Thursday, February 2, 2012

Collecting Dust: Big Sky Trooper (SNES)

Big Sky Trooper
Action, Super Nintendo Entertainment System
1995 JVC

The faint memory of a certain childhood game had been nagging at my brain for years. All I could remember was that it involved a dog, a spaceship, and beaming down to different planets to collect items. I asked my fellow gamer friends, and conducted occasional Google searches, but to no avail. While writing the review for Zombies Ate My Neighbors, I found a familiar sounding game that utilized the same game engine as Zombies - Big Sky Trooper. This was the forgotten game I had been looking for!

Sometimes the nostalgic overload of finding a long-lost classic can be so strong that it clouds your judgment of what would otherwise be a terrible game. Sadly, with Big Sky Trooper, I can say that the revoltingly bad gameplay was able to break right through my rose-colored glasses.

The game begins with a mission briefing by a man who either is on some sort of 3D TV, or is literally so large that he is busting out of a giant window. I'm not even sure what the setting is supposed to be, but presumably it's a spaceship of some sort. The player chooses to either be a boy or a girl, and after some pointless aptitude tests (that are impossible to fail) you are launched into a canine spaceship which serves as your base of operations for the rest of the game.

You're watching a video on your ship, OF your ship. So meta.

Given a map of nearby planets, the player navigates to one of their choosing (with plot-important planets marked as goals). The "slug" aliens that occupy each planet must be eliminated before the player can move on to the next. As you arrive at a slug-controlled planet, it begins with an Asteroids type game. And right about here is where my nostalgia love began to chip away. The controls are horrendous. Unresponsive. Nonsensical. Even after a relentless barrage of enemy attacks, I still never managed to die at this stage of the game.

Once on a planet, the game changes format. The player runs around zapping lasers at the slug enemies and collecting completely unexplained powerups and items. It's a very sparse game mode, and sadly, what 99% of the game is comprised of. The planets take place on looping screens that are generally very tiny. Later planets are slightly more interesting, but still repetitive.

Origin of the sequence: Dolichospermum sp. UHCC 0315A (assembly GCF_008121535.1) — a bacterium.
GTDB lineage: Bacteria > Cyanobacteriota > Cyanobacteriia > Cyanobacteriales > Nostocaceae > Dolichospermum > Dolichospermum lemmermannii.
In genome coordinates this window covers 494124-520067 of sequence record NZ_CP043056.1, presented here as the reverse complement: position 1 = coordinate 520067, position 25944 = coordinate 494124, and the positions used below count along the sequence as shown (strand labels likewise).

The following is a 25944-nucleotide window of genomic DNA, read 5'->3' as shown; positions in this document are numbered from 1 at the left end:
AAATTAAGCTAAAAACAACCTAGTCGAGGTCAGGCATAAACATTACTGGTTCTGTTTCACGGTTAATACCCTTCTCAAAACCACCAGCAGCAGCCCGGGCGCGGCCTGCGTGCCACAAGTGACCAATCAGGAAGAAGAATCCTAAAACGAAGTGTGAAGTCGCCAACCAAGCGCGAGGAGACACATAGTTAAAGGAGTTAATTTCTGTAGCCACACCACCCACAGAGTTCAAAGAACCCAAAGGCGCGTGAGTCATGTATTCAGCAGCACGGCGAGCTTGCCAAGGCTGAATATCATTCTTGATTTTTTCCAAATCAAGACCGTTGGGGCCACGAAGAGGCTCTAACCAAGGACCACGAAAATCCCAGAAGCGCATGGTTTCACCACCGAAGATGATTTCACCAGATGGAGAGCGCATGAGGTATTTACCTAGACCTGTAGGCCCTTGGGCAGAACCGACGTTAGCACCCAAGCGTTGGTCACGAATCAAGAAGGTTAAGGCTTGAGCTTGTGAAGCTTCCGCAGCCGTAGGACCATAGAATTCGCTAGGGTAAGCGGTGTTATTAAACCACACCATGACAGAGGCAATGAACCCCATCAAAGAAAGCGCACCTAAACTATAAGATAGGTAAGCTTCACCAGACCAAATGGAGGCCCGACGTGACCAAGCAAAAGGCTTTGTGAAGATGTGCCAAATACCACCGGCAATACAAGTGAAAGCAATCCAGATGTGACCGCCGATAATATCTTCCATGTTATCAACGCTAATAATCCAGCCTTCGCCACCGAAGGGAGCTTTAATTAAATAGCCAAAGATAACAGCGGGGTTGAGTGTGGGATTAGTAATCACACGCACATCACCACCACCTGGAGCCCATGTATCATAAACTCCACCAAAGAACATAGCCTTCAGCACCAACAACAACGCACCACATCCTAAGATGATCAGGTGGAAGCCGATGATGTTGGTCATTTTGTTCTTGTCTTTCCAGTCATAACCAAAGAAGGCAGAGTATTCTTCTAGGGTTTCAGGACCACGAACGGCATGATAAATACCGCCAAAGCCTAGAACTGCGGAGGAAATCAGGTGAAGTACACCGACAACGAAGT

Attacking enemies is a real chore. Though utilizing the same engine as Zombies Ate My Neighbors, Big Sky Trooper somehow manages to make it worse. Enemy hitboxes are a few pixels wide, and hitting them sometimes requires some seriously tedious repositioning. The player's zapper range is too short, so the only way to really kill any of the erratically moving enemies is to get so close that you take a fair bit of damage before eliminating your target.

When I was young, I distinctly remember spending hours and hours playing this game. Playing it through now, I could barely force myself to last for half an hour. I'm baffled at how I figured out some of the spaceship mechanics as a kid, because as an adult it took me an honest five minutes to figure out how to even land on a planet. It's a lot of confusing menus and mechanics to wade through just to get to what is a very bland and repetitive game.

The Verdict
Visually, this game isn't half bad. I actually enjoyed the oversized sprites and colorful, bold graphics. The gameplay, however, is about as exciting as a wet saltine cracker. The redundancy hurts. The story is essentially nonexistent. Do not buy this, unless you need an extra drink coaster or paperweight.

The Alternative
If you like the general themes of Big Sky Trooper but not the game itself, what's a good alternative? The obvious choice would be Zombies Ate My Neighbors. Same control scheme but leaps and bounds ahead in gameplay, replayability, and general fun. Thematically, I would have to pick Robotrek, another lesser-known game. I expect to do a writeup about that one in the near future, because it's absurdly fun.

No comments:

Post a Comment